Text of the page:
Good intentions are famously dangerous. History is full of them and newspapers are filled with accounts of their terrible consequences. But the case of the International Criminal Court seems to defy the advocates of caution and circumspection. The ICC, its supporters say, is a landmark achievement in international justice; one which promises hope for the wronged and a sticky ending for those who commit the most serious crimes. Where national systems of justice fail, the international system will provide a sort of judicial dole. In short, the ICC will fill the gap.
There is much evidence in favour of this view. The ICC has been set up in record time; attracted capable and respected staff; overcome significant financial and diplomatic obstacles; and held its first few meetings without crisis or incident. All this has been achieved, it appears, with quiet efficiency and great care. Which is more than can be said of many other international organisations. Africa, so often at the back of the queue, is first in line for the Prosecutor`s attention. Even now, representatives of the ICC have begun to monitor Ituri, a volatile region in the Democratic Republic of the Congo where the first official investigation might begin. An observer of these events is bound to conclude that this is an organisation that matches words with deeds, and plans to make good all its promises. Any criticism of the ICC is surely mean-spirited or motivated by ignorance, cynicism or envy.
But how to tell the well-meaning from the genuinely helpful? How to know whether the consequences will match the intentions?
African citizens have first-hand experience of others` good intentions. The programmes and protocols that promise prosperity or peace are a currency without value in most African communities. Though the ruling elites might disagree, some citizens could be forgiven for a lack of enthusiasm at the prospect of yet another slick organisation promising to end impunity and begin a new era of international justice. CerÂtainly, the participation of many African states in drafting the Rome Statute has been positive and this should be encouraged. But citizens in Africa are more often than not isolated from the international debate on these important issues. Agreements reached in meeting rooms in New York and The Hague will be tested in the villages and cities of Africa. The gap between those two arenas and their respective views of international justice may be bigger than expected.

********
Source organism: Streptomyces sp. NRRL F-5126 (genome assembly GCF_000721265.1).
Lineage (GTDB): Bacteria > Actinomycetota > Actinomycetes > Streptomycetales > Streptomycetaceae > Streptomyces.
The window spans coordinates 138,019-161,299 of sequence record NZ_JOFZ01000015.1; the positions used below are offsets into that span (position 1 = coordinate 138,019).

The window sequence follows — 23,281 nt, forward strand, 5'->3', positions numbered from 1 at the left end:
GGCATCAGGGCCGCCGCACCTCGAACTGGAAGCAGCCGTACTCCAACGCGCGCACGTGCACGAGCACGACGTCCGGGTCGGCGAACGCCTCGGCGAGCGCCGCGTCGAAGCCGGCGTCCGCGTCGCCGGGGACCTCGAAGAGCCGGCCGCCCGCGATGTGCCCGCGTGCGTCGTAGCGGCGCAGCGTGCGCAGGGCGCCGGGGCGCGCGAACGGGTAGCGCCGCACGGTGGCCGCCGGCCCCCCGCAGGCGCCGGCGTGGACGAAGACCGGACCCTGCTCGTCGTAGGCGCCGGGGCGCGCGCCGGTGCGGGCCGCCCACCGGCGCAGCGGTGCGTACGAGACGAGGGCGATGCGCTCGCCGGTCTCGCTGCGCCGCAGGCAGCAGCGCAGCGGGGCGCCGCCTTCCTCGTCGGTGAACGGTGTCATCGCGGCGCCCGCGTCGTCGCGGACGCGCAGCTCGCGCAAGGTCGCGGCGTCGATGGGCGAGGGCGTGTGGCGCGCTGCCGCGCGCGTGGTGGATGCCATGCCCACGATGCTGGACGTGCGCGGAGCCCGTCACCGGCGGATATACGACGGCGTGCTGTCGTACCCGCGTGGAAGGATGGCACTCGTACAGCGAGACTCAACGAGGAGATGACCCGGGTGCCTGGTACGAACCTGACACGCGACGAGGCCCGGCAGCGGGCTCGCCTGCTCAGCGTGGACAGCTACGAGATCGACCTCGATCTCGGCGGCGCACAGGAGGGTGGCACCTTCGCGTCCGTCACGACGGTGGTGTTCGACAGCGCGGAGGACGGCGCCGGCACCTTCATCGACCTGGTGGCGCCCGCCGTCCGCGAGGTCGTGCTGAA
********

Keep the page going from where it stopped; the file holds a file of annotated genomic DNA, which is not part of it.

The Special Court for Sierra Leone and the Criminal Tribunal in Rwanda are good lessons for Africa. By focusing their attention on specific cases of aggression and genocide they have highlighted the weaknesses that exist. But these courts are ad hoc solutions; they are working to a deadline and will eventually pack up and leave. Despite doing very good work, they are not a lasting solution. The task of building national judicial systems is a difficult one. A whole generation of judges, advocates, attorneys, clerks and judicial officers needs to be encouraged and trained. The only lasting judicial systems will be those that are trusted and respected by African communities. The gacaca community courts in Rwanda, while not perfect, are a good example of this.
One aim of this edition of the African Security Review is to promote debate and provide information on the ICC. The ICC is about more than abstract legal issues. It has very serious implications for African states and citizens. States who are party to the agreement will be asked to co-operate with ICC investigations. The ICC will, in effect, begin to decide whether amnesties granted to individuals are acceptable and whether African states have acceptable judicial systems. It is important that African states and citizens are ready to co-operate with, but also to critically assess, the work done by officials of the ICC.
Much has been made of the American decision not to become a party to the Rome Statute. This has all but drowned out other views and debates. Many officials and supporters of the Court seem fixated with this single state. The participation, or not, of states in Africa and other world regions where the Court may be operating as soon as next year has not attracted much attention. Even in Africa, the debate tends to ignore events in Lusaka, Harare, Cairo and Dakar, and follow this absurd focus on the United States. Presumably, this imbalance will be rectified once Mr Moreno-Ocampo and Mr Serge Brammertz, the Prosecutor and Deputy respectively, begin the real work in the DRC next year.
Max du Plessis` article in this issue gives a broad introduction to the Court and the Rome Statute. He points out the implications of being a party to the agreement and explains the limits of the Courts jurisdiction which must be understood if African states want to use the Court to act upon their commitment to the principle of individual criminal liability for those responsible for the most serious crimes.
In politics, the details are often lost in the hurly burly of vigorous debate. In legal matters, however, small details count and the Rome Statute is no different. Taking South Africa as an example, Anton Katz explains how states must be careful to ensure that their domestic laws do not prevent them from co-operating with international courts.
The ICC is not the only form of international justice that Africans need to be aware of. The Special Court for Sierra Leone is just beginning, and the Tribunal in Rwanda is rushing to complete its work. Andreas O`Shea has worked in both of these courts and gives some insights into how they operate and the problems they face.